The Contax 139 Quartz is an electronically controlled SLR which was released in 1979. It uses a quartz timing mechanism (like most electronic wristwatches and clocks) for the shutter, giving very accurate shutter timing. Lenses use the Contax/Yashica bayonet mount, and are supplied by Carl Zeiss; they have a well-deserved reputation for excellence.
I bought mine last year, mostly to acquire the lens (the body was rather tatty). However, after handling it, I decided to perform a cosmetic restoration (see here) and put it into use. This serves as another film option (as if I needed it), and a good platform on which to acquire some Zeiss lenses.
Unlike the majority of cameras with a shutter speed dial, the shutter speed dial of the Contax is located on the top left of the body, surrounding the rewind crank. This actually makes a lot of sense in practice: since you don’t use your left hand to operate any other shooting controls, you’re less likely to knock it. The small white window in the front of the prism (above the lens) illuminates the shutter speed and aperture readouts in the viewfinder. The aperture readout on my example lags a little, but seems to be freeing up with use.
The exposure compensation dial, rather than reading out in exposure values (the industry norm), reads out in exposure factors. So, rather than having ±2-3 EV, you have 1/4, 1/2, X1, X2 and X4. Personally, I find this more logical, as it tells you exactly what you’re doing to the light (increasing or decreasing by a factor of two with every step). This dial surrounds the shutter release, which is electromagnetic (most competitors were still using mechanical releases at the time it was launched), giving it a light and crisp action, with no backlash from the mechanism.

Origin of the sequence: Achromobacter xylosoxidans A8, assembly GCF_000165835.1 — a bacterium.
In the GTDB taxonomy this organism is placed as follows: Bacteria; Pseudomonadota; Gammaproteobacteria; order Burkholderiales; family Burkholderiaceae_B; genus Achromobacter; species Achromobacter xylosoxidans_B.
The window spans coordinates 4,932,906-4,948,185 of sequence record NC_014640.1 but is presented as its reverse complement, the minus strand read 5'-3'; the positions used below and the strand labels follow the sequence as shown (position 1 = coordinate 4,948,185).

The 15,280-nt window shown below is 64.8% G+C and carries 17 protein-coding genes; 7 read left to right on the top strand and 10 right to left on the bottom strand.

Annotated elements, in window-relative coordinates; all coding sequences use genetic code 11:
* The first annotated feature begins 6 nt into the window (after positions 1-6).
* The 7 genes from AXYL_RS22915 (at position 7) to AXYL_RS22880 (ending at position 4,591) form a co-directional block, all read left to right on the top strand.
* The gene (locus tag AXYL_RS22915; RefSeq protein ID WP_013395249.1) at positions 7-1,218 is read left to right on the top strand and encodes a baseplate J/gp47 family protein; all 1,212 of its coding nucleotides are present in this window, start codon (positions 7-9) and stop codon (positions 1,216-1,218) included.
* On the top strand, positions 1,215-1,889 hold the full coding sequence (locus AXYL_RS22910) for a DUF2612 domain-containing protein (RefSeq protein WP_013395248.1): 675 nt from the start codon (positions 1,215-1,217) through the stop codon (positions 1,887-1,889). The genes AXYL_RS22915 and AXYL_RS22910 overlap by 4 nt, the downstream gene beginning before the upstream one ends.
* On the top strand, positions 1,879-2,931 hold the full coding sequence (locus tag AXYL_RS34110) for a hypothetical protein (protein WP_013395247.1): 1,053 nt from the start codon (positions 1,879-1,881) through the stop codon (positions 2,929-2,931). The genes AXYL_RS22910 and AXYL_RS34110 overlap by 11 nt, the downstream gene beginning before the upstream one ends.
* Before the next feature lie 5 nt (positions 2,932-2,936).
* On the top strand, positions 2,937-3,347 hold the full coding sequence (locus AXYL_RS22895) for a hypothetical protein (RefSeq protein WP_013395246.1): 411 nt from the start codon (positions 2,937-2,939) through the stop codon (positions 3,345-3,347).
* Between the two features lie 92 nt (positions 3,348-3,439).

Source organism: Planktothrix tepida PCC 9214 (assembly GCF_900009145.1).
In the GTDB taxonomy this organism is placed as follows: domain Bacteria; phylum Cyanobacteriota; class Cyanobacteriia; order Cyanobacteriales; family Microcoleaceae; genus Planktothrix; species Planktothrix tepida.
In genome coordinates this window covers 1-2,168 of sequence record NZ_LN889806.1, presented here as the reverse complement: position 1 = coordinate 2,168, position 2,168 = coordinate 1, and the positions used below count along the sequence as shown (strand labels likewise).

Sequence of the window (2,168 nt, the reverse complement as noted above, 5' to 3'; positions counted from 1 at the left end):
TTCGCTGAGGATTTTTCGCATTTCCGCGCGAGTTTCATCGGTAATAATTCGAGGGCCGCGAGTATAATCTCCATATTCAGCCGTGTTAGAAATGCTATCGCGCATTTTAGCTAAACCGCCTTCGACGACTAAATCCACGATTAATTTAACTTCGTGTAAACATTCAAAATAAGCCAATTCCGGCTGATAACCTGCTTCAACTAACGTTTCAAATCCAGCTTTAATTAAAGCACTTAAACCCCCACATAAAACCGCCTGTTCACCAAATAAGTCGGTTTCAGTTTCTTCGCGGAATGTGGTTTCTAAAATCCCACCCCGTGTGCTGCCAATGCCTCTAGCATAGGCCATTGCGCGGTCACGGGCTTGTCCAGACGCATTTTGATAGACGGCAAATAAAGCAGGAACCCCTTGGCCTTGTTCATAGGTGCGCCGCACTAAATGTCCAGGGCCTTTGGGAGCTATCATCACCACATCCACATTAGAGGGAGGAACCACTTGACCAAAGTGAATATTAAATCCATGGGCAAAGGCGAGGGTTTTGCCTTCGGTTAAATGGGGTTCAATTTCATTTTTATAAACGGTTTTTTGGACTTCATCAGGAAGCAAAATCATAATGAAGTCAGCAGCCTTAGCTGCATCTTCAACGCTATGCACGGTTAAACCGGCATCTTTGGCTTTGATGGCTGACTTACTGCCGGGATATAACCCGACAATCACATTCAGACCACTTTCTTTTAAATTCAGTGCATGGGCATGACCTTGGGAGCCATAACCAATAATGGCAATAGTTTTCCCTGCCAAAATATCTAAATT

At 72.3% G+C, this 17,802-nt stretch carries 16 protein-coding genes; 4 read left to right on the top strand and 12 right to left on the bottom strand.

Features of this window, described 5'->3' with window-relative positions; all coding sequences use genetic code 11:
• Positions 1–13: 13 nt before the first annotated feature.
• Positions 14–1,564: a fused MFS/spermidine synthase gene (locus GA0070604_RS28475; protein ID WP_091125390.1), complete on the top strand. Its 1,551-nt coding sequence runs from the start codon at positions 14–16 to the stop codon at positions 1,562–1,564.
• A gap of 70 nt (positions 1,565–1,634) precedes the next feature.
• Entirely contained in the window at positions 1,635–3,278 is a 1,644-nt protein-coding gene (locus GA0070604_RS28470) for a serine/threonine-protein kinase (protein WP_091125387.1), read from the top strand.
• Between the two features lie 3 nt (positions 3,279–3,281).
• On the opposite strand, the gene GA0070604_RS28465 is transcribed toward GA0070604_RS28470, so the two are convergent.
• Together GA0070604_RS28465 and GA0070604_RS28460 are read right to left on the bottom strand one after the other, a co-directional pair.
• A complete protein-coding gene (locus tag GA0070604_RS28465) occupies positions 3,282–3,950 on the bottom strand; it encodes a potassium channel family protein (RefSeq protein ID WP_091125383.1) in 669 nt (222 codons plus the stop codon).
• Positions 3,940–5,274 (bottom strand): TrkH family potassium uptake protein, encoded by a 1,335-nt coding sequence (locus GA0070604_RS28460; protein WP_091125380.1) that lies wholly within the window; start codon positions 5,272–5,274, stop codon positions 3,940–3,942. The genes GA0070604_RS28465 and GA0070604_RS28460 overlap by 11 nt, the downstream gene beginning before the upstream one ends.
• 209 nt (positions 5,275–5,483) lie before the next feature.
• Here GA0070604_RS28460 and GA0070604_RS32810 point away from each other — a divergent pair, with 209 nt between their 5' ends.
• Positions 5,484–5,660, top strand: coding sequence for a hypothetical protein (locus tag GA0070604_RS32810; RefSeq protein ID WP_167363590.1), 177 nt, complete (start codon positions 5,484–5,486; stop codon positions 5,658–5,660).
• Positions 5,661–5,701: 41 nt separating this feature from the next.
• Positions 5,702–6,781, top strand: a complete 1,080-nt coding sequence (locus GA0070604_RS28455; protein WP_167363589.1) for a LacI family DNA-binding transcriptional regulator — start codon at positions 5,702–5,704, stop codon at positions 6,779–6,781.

The body cladding that Contax fitted was a smooth leatherette, rather than the grainy leatherette often seen on cameras. Contrary to the implied effects of the smooth surface, it’s decently grippy, and much nicer to hold than the grainier surfaces of its contemporaries. Another tactile difference to its contemporaries is the amount of plastic in the lens body, at a time when most were largely metal. The plastic is of a very high quality, though, and more functional than metal: it’s more thermostable, holding the lens elements in alignment better at extremes of temperature.
The camera is marginally lighter than the Olympus OM-2n, but the body itself is slightly larger. This results in a well balanced package, which handles nicely, and is not a burden to carry (size- or weight-wise). While the viewfinder is slightly smaller than that of the Olympus OM-2n, it is still much larger than average, and better than a number I have seen fitted to smaller DSLRs in the past few years. Both cameras are noticeably smaller and lighter than the Nikkormat FTn, which also has a marginally smaller viewfinder than either the Contax or the Olympus.
Even though it weighs less, and is larger, the Contax has a more refined shutter and mirror sound than the Olympus: it operates with a gentle, slurred clack, as opposed to a sharp, occasionally ringing sound. Conversely, the Olympus focus ring moves more smoothly than that of the Zeiss lens on the Contax. The Nikkormat falls between the two, with a staccato shutter and mirror (complete with whirring from the mechanical timing gear) and light and smooth focus ring. These things are minor, and could be down to sample variation, or simply differences in the vision of each company’s design and engineering teams.
The Contax 139 Quartz is a compact, high quality SLR which opens its owner up to a world of sublime Carl Zeiss lenses, without the need for an adapter. If you’re looking for an old SLR to use, I can strongly recommend this. However, be aware that, thanks to the legendary Carl Zeiss moniker and associated quality, lenses are typically more expensive than those of some rivals, which may make building a comprehensive kit cost-prohibitive in some cases.